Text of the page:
Reviews Manchester Published 15 November 2011

Beautiful Thing

Royal Exchange ⋄ 9th November - 3rd December 2011

Love’s young dream.

John Murphy

It’s strange to think that Jonathan Harvey’s debut play caused so much fuss when it first premiered that a Conservative councillor described it as “sickening and intimidating”. For, 18 years on, albeit in a thankfully more accepting society, Beautiful Thing seems chaste, innocent and rather sweet.

Harvey’s coming of age tale has had many incarnations since 1993, including an acclaimed film, while Harvey has gone on to create TV shows, like the sitcom Gimme Gimme Gimme, and write for Coronation Street. His long-standing ambition to see one of his productions held at the Royal Exchange though has led to this revival of his debut play, helmed by Sarah Frankcom.

Beautiful Thing tells the story of Jamie, a gauche, awkward teenager with a fractious relationship with his mother, and a friendship with the Mama Cass obsessed girl on his estate. When he starts to experience the pang of attraction to schoolmate Stu, it turns his life upside-down. Frankcom recreates the early 90s perfectly (even down to the choice of music during the interval) and keeps things moving at a fast pace. She’s well served by her cast too, particularly Claire-Louise Cordwell, who is truly brilliant as Jamie’s brassy mother Sandra. In other hands her character could have easily become a caricature, the ‘tart with a heart’, but Cordwell is superb at slowly letting the vulnerability under Sandra’s armour shine through. Tara Hodge also does great work as Jamie’s lonely friend Leah, and receives possibly the biggest laughs of the night during her Mama Cass-inspired meltdown.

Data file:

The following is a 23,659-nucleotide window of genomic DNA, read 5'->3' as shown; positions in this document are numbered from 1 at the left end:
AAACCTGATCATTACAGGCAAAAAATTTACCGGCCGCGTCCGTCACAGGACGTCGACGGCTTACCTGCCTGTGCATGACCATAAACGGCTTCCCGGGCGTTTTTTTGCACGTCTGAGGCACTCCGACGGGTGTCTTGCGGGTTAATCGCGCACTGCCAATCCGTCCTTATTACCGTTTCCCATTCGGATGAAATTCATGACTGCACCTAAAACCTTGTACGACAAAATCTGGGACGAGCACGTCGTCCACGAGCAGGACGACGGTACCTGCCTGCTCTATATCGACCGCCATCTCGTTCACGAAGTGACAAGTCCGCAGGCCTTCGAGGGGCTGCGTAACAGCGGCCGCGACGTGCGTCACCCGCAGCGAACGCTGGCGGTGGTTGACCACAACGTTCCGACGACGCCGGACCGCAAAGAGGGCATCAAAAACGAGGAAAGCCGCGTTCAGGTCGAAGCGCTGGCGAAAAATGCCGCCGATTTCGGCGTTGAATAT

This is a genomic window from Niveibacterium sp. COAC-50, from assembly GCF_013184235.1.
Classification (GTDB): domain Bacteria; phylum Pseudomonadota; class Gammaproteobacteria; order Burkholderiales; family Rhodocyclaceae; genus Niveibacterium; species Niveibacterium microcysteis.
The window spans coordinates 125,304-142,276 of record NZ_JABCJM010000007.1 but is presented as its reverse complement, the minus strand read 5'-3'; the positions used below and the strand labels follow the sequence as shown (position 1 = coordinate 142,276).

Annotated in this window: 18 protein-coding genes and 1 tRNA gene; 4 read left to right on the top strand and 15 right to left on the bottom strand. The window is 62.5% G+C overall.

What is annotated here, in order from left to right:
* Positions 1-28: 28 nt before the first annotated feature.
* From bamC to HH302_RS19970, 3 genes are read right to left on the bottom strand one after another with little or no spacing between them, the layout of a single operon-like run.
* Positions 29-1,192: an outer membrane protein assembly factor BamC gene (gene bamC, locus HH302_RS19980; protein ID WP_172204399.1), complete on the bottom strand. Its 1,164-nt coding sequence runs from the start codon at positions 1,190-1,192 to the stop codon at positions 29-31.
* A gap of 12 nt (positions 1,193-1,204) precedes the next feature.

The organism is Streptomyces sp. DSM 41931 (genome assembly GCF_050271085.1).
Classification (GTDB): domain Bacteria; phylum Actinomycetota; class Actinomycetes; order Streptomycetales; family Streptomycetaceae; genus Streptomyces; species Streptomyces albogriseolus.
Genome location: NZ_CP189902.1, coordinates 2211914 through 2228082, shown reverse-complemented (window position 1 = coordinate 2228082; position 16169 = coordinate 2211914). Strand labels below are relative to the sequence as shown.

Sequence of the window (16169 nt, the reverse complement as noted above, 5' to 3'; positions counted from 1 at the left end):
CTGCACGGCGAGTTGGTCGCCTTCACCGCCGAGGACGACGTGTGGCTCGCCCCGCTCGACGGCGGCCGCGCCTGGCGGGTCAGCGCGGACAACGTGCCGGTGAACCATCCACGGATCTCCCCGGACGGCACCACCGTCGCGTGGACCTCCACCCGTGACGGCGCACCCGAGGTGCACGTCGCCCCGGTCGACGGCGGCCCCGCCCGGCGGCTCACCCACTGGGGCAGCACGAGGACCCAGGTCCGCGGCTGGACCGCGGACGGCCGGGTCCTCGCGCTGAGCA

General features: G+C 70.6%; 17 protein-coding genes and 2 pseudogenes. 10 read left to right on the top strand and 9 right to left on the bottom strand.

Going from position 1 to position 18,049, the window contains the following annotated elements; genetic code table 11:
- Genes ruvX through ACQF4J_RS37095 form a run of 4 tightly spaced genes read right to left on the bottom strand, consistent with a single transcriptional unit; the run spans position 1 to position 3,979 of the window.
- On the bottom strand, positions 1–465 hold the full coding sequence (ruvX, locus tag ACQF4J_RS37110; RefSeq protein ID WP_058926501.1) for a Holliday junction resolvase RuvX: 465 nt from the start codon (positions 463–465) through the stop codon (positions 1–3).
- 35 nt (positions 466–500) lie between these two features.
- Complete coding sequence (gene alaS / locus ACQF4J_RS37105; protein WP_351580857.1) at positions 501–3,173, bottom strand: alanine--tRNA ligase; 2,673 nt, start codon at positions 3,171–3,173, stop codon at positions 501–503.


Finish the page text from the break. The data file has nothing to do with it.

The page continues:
The play’s central relationship between Jamie and Stu, two lonely, damaged teenagers searching for a connection, is tenderly portrayed by Matthew Tennyson and Tommy Vine. Although Vine looks a fair bit older than Tennyson, their friendship – and increasing attraction towards one another – is always believable. There’s real chemistry between them and together they capture the elusive electricity of first love. Alex Price handles the play’s more light-hearted moments well as Sandra’s younger boyfriend Tony.

Staging the play, which is set on a high-rise council estate, in the round poses some problems. Frankcom’s production can’t quite create the necessary sense of urban claustrophobia, people piled on top of one another, but Liz Ashcroft’s magnificent set design goes some way to remedying this;  it’s topped off with an enormous globe which gives a real sense of a ‘city in the sky’.

Harvey’s script remains as enjoyable and incisive as it ever was; the ’90s cultural references are still resonant too, which on the night I attended resulted in a slightly surreal moment during the scene where Jamie and Stu discuss Coronation Street‘s Sally Webster, with the actress herself, Sally Whittaker, as well as several other Corrie actors, sat just yards away in the stalls.

It may not have the visceral power of Frankcom’s recent production of Miller’s A View From The Bridge, but then this is a very different beast. By the time of the final scene, where the cast are joined by the Manchester Lesbian and Gay Chorus for an a cappella version of Dream A Little Dream, your heart is filled to bursting point. A touching, uplifting production; a beautiful thing, indeed.


John Murphy

John is the former editor of, and current contributor to, musicOMH. He lives in Sheffield, in the shadow of the famous Crucible and Lyceum theatres, and also reviews in nearby Leeds and Manchester. John is also a huge fan of stand-up comedy, and can be often be found in one of Sheffield's comedy clubs, laughing like a madman.

Beautiful Thing Show Info

Directed by Sarah Frankcom

Written by Jonathan Harvey

Cast includes Matthew Tennyson, Tommy Vine, Claire-Louise Cordwell, Tara Hodge, Alex Price


Running Time 1 hr 50 minutes (including interval)



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